The eye is a complex piece of anatomy capable of determining everything from broad shapes to precise details. Among the many tasks the eye is able to perform, one of the eye’s key tasks is to aid in the determination of the many variations of color.

The brain is able to differentiate color based on the different wavelengths that hit and are transmitted by the retina. This is because the cones that, in part, make up the retina contain photo pigments sensitive to short, medium and long wavelengths of light often associated with the three primary colors red, blue and green. Absorption of combinations of wavelengths allow the brain to perceive the different variations of color (Stein, Stein, and Freeman, 2013, pg. 26). However, like with any other part of anatomy, problems can arise. Commonly, when the retina is unable to perceive certain colors it is referred to as color blindness. In truth, this title is misinformed since it is incredibly rare to only see in black and white. A better name for this condition is color deficiency since the issue is the result of a lack of one or more of the needed pigments (Stein, Stein, and Freeman, 2013, pg. 26). When certain pigments are missing, the retina cannot correctly read the wavelengths hitting the other pigments meaning the patient either views the color incorrectly or cannot see the color at all depending on the severity of the condition. This is why color deficiency would be a more appropriate term since patients are usually able to see some amount of color, even while having issues with others (Stein, Stein, and Freeman, 2013, pg. 26).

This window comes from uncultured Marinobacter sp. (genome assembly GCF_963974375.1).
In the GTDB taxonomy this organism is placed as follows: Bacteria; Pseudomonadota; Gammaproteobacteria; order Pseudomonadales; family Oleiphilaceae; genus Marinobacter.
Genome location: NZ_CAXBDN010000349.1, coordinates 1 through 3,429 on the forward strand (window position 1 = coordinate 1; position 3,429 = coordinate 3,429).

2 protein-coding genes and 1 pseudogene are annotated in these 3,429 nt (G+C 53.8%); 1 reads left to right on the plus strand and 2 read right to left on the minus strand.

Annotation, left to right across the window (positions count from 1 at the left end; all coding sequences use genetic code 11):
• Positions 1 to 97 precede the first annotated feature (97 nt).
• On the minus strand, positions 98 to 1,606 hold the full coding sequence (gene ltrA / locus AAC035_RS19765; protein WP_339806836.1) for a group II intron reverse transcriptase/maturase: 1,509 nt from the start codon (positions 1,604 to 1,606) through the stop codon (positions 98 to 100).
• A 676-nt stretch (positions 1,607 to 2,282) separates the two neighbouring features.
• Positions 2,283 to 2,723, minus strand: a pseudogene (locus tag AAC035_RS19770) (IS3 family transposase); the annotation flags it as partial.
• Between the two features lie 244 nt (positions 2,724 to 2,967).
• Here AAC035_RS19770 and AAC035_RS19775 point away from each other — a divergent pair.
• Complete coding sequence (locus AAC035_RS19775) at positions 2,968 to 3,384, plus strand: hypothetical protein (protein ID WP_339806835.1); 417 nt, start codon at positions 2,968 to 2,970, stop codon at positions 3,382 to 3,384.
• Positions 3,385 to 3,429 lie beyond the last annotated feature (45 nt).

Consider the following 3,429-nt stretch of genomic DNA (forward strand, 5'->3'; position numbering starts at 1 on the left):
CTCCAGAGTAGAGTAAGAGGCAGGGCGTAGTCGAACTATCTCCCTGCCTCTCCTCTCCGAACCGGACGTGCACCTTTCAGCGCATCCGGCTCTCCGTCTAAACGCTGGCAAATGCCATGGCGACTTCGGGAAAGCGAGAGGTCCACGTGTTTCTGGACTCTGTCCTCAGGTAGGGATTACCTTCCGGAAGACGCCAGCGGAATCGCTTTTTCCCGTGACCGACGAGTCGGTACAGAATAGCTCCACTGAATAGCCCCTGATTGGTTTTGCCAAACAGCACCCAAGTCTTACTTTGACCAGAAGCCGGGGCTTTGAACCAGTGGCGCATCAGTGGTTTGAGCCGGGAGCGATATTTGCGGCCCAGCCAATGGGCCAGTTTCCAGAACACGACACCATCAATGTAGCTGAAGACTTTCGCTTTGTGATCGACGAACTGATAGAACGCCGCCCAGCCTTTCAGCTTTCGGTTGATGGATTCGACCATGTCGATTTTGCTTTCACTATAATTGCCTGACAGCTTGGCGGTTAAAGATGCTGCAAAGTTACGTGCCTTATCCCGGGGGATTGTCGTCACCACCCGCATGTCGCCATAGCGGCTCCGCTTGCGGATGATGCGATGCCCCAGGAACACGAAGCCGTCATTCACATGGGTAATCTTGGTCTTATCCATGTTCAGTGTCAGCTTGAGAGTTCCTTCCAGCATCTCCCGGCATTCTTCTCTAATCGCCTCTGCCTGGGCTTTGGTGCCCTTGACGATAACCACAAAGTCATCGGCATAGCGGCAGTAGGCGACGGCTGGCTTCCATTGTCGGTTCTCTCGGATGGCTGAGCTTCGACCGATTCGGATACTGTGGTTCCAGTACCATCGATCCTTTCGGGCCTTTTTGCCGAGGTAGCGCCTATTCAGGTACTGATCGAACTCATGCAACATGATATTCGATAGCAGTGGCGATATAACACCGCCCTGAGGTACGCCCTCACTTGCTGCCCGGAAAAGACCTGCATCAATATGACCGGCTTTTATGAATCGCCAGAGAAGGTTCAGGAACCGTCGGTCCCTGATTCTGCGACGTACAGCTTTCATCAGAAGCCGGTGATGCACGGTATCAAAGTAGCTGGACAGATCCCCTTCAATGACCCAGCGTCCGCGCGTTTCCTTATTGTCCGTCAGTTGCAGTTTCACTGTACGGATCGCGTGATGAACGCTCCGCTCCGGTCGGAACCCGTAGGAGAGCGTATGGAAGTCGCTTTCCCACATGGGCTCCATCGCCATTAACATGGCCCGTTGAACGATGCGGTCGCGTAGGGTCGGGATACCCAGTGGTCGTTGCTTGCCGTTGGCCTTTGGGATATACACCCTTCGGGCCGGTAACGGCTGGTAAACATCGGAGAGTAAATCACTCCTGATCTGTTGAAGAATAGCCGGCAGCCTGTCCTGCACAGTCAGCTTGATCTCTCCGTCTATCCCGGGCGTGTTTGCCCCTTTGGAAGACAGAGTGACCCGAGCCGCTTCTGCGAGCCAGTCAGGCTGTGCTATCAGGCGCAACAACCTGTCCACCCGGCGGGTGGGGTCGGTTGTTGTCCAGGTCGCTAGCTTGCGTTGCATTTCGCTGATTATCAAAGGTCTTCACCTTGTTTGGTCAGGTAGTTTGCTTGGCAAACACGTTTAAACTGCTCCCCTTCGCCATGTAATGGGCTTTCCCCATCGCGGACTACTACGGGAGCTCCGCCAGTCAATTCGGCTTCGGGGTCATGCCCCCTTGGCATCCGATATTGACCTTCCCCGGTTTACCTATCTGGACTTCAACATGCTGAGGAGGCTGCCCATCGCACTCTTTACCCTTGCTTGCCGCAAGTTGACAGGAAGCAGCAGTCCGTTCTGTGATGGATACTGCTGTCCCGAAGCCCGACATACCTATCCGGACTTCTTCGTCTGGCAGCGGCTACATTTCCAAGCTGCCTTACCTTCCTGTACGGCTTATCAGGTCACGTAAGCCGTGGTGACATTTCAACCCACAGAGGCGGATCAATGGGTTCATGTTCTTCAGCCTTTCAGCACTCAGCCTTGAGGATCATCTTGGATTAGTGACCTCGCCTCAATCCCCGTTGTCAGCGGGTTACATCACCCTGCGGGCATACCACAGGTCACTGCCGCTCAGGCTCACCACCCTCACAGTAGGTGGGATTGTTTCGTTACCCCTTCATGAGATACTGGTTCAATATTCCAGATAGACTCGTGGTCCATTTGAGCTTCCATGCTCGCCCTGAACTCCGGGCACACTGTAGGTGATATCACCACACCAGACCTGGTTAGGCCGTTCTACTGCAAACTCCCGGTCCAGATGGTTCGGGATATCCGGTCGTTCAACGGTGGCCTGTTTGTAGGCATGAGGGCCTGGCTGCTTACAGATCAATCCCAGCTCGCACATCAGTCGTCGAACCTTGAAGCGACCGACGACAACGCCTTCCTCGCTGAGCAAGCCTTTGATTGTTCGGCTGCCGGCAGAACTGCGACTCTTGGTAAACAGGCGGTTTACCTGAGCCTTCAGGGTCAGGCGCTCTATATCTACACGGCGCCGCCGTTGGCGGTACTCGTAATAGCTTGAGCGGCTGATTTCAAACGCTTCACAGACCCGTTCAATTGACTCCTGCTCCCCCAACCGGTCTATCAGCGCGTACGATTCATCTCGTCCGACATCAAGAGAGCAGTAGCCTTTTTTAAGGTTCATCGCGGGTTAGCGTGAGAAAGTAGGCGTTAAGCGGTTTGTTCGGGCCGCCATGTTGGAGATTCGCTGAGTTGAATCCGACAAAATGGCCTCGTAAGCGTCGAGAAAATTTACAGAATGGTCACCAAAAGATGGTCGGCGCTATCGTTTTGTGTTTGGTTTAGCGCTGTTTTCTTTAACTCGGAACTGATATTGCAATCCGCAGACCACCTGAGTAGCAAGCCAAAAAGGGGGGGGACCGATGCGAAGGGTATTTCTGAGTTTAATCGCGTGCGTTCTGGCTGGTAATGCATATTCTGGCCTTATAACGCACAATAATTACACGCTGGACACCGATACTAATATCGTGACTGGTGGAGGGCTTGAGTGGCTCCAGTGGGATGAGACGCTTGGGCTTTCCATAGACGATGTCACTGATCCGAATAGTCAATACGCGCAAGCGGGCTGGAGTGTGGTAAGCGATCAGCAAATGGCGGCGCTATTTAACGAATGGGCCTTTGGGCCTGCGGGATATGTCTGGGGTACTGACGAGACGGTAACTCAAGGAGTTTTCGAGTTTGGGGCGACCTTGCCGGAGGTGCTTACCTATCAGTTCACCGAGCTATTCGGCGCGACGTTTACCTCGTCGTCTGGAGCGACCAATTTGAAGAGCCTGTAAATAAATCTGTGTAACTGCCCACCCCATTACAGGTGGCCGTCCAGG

Additionally, the reasons in which a patient is color deficient are often misunderstood. Patients tend to think the root of color deficiency comes from an outside source such as medication or age. While it is possible for medication and age to change the pigments, this is largely not the case because the leading cause of color deficiency is actually a genetic mutation of the X chromosome (Waggoner, 2003). If a person is born with a deformed X chromosome, the photo pigments created from that chromosome are also deformed. Women are born with two X chromosomes so they would need to have a mutation on both chromosomes in order to be color deficient compared to men who only have one X chromosome. Since about 16% of women have the X chromosome defect, yet do not experience color deficiency, it is more likely that the condition affects men. A study done by Tikrik Medical Journal proved this fact by testing 150 patients against two different color deficiency tests. Of the 150 tested, 86.67% of the subjects were male (Ahmed and Dewachi, 2013, pg. 259). The gap between both genders is staggering since women would need issues with both X chromosomes to have a color perception skew. 1 in 12 men and 1 in 200 women are color deficient. It is important to understand the major cause of color deficiency and whom it primarily affects since color deficiency occurs prior to birth. This means a patient with an X chromosome problem has had to adapt to seeing color in a different way from everyone else for his or her entire life. By understanding both color deficiency and its source, steps can be taken to help those struggling in order to alleviate the largest obstacles that come with not seeing all colors and/or shades of color (Xin, Min, and Chuan, 2014, pg. 3).